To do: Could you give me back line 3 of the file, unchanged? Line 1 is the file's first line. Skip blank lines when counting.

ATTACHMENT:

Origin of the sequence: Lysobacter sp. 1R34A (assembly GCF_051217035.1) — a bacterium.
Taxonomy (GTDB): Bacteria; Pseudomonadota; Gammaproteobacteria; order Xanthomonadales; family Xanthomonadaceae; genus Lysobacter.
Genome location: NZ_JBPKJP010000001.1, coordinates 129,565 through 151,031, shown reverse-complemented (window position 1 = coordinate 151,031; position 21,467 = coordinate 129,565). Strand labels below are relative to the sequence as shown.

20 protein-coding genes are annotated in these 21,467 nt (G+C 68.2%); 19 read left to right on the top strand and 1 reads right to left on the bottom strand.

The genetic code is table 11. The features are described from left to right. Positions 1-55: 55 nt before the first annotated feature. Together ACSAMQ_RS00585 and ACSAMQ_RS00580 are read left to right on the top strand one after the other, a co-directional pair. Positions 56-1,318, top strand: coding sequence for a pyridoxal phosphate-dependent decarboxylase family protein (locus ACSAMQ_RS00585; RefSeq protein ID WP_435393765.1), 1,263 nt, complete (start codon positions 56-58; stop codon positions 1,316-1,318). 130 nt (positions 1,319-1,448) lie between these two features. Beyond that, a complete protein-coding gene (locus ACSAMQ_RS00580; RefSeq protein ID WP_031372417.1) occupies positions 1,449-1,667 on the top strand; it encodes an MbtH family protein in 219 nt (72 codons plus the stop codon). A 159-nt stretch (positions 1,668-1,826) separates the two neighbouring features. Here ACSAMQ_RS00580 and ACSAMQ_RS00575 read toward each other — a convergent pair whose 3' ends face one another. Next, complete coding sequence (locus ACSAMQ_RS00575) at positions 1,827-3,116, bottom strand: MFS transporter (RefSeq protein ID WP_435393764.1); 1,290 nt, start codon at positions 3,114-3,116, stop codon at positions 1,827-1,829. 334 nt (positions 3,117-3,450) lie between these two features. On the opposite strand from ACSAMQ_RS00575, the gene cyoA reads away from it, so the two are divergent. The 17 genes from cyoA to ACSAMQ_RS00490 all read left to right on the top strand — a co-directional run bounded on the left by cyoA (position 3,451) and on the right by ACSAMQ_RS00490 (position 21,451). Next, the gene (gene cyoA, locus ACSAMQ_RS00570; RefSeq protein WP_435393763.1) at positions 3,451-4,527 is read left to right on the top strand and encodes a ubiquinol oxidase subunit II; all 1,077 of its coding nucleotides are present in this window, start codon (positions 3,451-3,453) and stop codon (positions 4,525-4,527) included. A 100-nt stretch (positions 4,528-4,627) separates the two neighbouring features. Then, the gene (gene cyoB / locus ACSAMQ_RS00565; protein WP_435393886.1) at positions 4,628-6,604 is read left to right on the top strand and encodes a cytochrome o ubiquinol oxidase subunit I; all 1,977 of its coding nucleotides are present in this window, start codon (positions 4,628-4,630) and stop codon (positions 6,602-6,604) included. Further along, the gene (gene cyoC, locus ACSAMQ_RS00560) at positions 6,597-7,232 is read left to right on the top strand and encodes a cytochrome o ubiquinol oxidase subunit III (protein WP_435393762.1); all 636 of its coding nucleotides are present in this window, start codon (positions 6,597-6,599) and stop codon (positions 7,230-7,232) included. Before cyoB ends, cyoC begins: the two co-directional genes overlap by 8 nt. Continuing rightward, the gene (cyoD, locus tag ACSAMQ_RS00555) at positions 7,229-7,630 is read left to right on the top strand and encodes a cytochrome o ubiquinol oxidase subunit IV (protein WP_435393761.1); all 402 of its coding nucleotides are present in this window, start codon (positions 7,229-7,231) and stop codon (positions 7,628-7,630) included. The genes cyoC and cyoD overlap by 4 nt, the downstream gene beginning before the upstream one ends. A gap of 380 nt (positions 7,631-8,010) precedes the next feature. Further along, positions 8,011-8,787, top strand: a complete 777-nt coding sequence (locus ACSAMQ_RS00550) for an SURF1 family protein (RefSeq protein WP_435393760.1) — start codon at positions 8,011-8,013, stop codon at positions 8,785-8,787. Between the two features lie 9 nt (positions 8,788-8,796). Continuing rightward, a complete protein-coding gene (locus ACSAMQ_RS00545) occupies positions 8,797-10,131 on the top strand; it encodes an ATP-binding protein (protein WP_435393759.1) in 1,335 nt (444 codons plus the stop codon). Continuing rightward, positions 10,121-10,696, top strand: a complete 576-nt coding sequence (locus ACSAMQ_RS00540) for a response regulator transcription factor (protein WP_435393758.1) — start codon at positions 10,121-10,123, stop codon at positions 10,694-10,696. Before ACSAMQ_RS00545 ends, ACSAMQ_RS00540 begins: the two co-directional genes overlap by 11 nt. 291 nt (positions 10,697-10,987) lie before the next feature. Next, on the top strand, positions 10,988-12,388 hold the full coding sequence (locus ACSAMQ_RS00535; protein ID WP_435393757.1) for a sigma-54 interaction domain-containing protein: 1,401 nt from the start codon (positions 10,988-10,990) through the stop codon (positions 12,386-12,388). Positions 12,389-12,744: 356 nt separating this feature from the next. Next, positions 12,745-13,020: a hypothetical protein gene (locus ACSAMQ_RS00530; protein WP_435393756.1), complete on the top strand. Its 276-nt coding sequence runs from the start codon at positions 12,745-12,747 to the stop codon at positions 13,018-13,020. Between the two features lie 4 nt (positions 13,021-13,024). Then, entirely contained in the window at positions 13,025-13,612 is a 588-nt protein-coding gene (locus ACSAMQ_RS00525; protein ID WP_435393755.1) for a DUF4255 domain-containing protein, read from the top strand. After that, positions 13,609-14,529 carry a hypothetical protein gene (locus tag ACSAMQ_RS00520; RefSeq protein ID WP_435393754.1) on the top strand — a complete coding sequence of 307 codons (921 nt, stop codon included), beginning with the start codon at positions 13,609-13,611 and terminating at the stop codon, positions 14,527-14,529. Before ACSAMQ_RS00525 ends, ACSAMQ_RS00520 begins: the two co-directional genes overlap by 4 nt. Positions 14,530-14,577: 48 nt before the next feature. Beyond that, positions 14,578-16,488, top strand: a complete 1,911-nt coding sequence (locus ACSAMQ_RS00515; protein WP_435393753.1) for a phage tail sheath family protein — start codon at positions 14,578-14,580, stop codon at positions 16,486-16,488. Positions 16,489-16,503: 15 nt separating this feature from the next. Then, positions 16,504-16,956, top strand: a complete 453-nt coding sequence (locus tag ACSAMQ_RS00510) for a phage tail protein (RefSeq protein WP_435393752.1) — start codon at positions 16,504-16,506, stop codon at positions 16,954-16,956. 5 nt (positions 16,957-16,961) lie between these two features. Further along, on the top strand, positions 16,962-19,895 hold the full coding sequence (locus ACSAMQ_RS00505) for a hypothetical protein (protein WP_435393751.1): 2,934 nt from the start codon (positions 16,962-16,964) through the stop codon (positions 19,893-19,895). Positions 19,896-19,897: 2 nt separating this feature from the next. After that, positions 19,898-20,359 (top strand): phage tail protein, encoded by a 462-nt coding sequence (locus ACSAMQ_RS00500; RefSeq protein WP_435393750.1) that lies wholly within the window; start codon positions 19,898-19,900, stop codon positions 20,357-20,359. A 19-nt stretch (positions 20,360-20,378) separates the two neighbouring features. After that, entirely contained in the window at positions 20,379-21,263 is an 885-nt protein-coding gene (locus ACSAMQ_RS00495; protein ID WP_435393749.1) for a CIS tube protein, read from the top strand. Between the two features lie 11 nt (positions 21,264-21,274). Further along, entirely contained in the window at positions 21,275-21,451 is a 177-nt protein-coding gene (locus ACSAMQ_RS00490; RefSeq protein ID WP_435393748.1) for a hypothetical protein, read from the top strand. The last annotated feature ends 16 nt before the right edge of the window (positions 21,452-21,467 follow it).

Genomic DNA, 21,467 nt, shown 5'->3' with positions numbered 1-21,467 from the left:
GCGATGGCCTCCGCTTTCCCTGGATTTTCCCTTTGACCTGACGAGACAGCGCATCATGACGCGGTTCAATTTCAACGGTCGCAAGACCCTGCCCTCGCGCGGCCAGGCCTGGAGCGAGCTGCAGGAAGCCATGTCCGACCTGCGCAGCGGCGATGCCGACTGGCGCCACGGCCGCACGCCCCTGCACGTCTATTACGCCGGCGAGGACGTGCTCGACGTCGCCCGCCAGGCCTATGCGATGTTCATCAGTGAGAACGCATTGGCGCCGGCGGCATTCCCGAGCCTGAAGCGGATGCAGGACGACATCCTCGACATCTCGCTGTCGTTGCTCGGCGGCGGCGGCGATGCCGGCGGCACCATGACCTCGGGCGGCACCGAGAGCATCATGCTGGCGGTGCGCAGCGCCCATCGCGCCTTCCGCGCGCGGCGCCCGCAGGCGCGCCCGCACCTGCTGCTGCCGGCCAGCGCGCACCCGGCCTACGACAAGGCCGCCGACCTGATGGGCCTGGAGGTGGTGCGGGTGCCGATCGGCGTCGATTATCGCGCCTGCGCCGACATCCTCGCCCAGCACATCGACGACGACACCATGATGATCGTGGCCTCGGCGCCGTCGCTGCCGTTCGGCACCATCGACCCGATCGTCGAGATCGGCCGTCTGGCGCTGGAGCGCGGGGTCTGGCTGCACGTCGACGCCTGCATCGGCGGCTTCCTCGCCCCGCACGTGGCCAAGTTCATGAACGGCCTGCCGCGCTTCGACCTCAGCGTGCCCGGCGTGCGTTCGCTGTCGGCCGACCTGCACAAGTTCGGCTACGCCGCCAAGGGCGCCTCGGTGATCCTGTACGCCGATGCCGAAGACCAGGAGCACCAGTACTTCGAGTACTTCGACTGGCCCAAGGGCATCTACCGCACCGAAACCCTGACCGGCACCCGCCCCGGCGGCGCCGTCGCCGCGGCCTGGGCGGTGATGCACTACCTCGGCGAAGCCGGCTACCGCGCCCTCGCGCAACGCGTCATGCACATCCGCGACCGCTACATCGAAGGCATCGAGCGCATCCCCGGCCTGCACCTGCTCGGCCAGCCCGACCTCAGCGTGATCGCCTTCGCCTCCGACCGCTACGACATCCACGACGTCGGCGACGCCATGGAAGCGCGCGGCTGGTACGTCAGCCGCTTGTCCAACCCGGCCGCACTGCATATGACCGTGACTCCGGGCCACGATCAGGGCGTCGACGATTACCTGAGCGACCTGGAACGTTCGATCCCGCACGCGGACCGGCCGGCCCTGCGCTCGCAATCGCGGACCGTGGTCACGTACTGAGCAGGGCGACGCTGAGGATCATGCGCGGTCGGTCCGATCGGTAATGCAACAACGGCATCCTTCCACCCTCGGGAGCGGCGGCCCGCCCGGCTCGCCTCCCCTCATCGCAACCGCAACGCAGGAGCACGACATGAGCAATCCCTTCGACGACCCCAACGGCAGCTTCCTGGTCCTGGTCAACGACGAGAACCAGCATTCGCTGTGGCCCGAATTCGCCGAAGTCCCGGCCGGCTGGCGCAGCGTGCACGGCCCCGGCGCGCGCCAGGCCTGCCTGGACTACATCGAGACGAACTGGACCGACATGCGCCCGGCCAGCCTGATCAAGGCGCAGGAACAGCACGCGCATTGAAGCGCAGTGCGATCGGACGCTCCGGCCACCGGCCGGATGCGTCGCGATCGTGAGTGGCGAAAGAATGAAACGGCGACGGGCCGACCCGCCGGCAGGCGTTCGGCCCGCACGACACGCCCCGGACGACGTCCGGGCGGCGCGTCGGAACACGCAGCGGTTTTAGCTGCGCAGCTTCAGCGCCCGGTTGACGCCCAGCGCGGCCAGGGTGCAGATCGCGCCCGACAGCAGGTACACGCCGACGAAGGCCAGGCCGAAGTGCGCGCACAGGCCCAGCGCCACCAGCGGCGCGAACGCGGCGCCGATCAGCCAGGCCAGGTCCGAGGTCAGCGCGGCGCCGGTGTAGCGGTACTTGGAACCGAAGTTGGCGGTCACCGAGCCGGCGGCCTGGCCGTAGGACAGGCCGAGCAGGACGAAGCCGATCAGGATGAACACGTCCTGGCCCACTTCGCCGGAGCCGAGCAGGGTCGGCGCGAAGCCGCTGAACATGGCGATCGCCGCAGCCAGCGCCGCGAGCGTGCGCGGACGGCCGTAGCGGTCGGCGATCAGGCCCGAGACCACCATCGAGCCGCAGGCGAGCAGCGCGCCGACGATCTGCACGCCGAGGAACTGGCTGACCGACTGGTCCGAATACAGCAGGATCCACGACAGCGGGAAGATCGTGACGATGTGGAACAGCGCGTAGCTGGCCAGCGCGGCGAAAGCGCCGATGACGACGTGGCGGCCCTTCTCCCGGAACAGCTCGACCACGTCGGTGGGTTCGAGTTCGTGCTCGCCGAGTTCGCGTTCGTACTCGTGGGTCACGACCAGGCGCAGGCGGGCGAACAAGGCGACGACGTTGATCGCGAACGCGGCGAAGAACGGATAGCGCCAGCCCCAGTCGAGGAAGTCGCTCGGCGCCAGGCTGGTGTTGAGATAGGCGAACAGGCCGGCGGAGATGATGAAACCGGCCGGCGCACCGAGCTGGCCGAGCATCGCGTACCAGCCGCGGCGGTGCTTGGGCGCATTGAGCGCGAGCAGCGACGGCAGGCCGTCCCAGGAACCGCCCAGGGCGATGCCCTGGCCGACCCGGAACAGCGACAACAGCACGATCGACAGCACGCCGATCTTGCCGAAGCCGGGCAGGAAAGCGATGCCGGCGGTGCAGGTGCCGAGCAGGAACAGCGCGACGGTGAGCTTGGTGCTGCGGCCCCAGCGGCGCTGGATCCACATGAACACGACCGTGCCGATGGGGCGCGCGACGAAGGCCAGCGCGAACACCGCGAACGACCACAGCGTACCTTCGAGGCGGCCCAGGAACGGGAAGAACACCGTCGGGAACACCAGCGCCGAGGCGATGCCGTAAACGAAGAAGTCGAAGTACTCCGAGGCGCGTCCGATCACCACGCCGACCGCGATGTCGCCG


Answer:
Genome location: NZ_JBPKJP010000001.1, coordinates 129,565 through 151,031, shown reverse-complemented (window position 1 = coordinate 151,031; position 21,467 = coordinate 129,565). Strand labels below are relative to the sequence as shown.